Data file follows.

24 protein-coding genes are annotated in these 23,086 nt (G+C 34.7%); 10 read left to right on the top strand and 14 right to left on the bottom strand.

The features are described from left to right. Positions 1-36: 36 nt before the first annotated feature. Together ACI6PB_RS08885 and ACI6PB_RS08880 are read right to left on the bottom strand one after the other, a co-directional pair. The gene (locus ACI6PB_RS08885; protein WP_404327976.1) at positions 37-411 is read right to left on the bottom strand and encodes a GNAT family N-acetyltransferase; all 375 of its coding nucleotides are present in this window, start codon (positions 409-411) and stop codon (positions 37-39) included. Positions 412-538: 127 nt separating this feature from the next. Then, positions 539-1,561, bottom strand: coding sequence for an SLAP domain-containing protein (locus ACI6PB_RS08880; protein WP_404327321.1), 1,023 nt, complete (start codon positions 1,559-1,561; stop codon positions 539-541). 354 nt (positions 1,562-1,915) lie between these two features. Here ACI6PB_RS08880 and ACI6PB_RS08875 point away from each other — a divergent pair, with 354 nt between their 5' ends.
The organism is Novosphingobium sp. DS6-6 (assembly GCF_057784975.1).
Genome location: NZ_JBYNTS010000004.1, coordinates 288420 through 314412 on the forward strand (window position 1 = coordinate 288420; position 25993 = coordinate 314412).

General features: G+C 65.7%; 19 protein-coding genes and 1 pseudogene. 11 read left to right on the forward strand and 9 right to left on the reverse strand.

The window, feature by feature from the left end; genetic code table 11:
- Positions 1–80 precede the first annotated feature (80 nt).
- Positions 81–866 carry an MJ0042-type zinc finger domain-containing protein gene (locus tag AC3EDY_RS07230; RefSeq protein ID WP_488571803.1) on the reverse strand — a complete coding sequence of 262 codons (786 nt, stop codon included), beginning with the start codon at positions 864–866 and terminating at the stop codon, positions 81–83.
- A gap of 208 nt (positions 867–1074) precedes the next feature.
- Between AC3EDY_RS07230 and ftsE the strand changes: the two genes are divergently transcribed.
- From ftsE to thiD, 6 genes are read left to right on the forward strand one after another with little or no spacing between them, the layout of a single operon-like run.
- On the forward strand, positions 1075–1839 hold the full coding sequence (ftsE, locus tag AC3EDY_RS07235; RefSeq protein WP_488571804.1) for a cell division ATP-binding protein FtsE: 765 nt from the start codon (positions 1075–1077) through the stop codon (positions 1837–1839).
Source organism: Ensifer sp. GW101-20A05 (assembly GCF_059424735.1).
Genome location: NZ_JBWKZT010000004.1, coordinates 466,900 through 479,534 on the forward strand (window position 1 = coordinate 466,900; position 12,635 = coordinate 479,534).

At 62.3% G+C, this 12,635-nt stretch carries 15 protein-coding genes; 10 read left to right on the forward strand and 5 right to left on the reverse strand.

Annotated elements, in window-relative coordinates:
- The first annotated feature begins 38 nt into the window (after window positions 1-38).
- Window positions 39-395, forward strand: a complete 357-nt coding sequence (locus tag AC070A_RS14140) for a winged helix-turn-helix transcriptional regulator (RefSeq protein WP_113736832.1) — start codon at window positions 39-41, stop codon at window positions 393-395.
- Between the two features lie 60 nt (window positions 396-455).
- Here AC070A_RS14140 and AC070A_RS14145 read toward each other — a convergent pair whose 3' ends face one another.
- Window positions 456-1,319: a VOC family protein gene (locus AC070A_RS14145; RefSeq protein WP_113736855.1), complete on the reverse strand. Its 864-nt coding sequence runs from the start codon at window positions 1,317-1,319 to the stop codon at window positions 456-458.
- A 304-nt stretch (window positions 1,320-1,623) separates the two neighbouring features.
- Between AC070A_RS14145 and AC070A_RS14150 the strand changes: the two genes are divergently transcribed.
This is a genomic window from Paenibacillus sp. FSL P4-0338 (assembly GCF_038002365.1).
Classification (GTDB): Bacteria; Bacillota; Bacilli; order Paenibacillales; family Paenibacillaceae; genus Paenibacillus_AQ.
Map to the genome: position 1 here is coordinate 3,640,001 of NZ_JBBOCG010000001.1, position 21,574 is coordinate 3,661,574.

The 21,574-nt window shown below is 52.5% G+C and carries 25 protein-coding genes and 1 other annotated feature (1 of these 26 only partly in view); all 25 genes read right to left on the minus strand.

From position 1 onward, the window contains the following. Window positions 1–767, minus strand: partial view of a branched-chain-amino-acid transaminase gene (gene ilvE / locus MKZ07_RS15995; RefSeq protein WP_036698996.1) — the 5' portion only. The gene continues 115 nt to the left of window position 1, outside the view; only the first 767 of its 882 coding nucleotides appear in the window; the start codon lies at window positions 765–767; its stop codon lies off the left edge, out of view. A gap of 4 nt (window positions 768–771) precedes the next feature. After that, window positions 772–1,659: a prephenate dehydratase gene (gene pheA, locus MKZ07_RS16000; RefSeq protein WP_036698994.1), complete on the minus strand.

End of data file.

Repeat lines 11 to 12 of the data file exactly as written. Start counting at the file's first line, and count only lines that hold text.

- From ftsE to thiD, 6 genes are read left to right on the forward strand one after another with little or no spacing between them, the layout of a single operon-like run.
- On the forward strand, positions 1075–1839 hold the full coding sequence (ftsE, locus tag AC3EDY_RS07235; RefSeq protein WP_488571804.1) for a cell division ATP-binding protein FtsE: 765 nt from the start codon (positions 1075–1077) through the stop codon (positions 1837–1839).